LITTLE Harvey Ashworth is a real hero. And now it’s official.
The three-year-old, from St Annes, has been presented with a special award by the Royal Life Saving Society (RLSS), after he called in emergency crews when his mum collapsed.
Harvey’s mum Sarah, 32, had been undergoing tests on her brain and heart when she lost consciousness at her home in Rodney Avenue.
The Heyhouses Pre-School pupil leapt into action, dialling 999 – just as his parents had shown him – and asked for help.
He stayed on the line, talking to the operator, as paramedics raced to the scene, at the same time as looking after his 21-month-old sister Isla.
And when the Lancashire branch of the RLSS heard what the courageous youngster had done, they decided to honour him at an awards ceremony.
Harvey and his family were invited to an event in Hutton, Preston, where Harvey was presented with a certificate praising his quick-thinking actions, which the RLSS felt showed maturity beyond his years. Sarah said: “It made me feel so proud. I was already really proud of Harvey.
“It will be nice for when he is older to keep these awards and certificates. It’s amazing what he did, especially given his age.
“With his dad being a policeman, and me having tests, we had shown him what to do in an emergency, but you don’t really know how much a three-year-old has taken in. He was obviously listening and paying attention.”
Syd Holt, from the Lancashire branch of the RLSS, said the organisation had been impressed with Harvey, the way his parents prepared him for coping for an emergency, and with the ambulance service phone operator, who had kept Harvey talking.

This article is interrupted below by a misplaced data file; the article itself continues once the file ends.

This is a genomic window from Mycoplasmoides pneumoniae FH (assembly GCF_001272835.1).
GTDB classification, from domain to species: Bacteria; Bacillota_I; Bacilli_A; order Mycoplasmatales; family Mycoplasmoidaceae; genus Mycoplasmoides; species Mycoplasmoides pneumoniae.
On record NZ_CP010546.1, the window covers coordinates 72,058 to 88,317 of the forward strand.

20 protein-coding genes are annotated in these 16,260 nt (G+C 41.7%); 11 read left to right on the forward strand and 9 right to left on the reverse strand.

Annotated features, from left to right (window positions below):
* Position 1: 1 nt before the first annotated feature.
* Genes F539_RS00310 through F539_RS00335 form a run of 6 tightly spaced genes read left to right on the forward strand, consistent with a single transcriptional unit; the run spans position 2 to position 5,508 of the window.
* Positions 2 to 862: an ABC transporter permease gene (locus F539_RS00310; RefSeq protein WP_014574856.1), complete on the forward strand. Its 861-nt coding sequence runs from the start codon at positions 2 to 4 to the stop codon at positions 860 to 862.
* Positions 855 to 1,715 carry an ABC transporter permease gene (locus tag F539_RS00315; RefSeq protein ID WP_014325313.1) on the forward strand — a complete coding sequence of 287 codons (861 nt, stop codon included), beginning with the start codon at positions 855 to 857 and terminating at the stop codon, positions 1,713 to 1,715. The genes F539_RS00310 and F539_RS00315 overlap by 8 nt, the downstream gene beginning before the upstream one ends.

The RLSS provides training and education in life-saving, life-guarding, water safety and life support skills around the UK.
Mr Holt said: “What grabbed my attention about Harvey’s story was the way his parents had done well in teaching him about making that emergency phone call. Part of the training we do is showing people when, and how, to make that call.
“Harvey responded well and we felt he deserved a commendation. The operator who spoke to him should also be commended. She dealt with him well.
“The incident ties in with the education, information and training we give, and shows how this can make a big difference.”
Harvey has had a busy few weeks since word of his heroics got round – appearing not only in The Gazette, but national magazines and on TV shows. He was also given a bravery award by the North West Ambulance Service, and will be filmed for a BBC series called Real Rescues.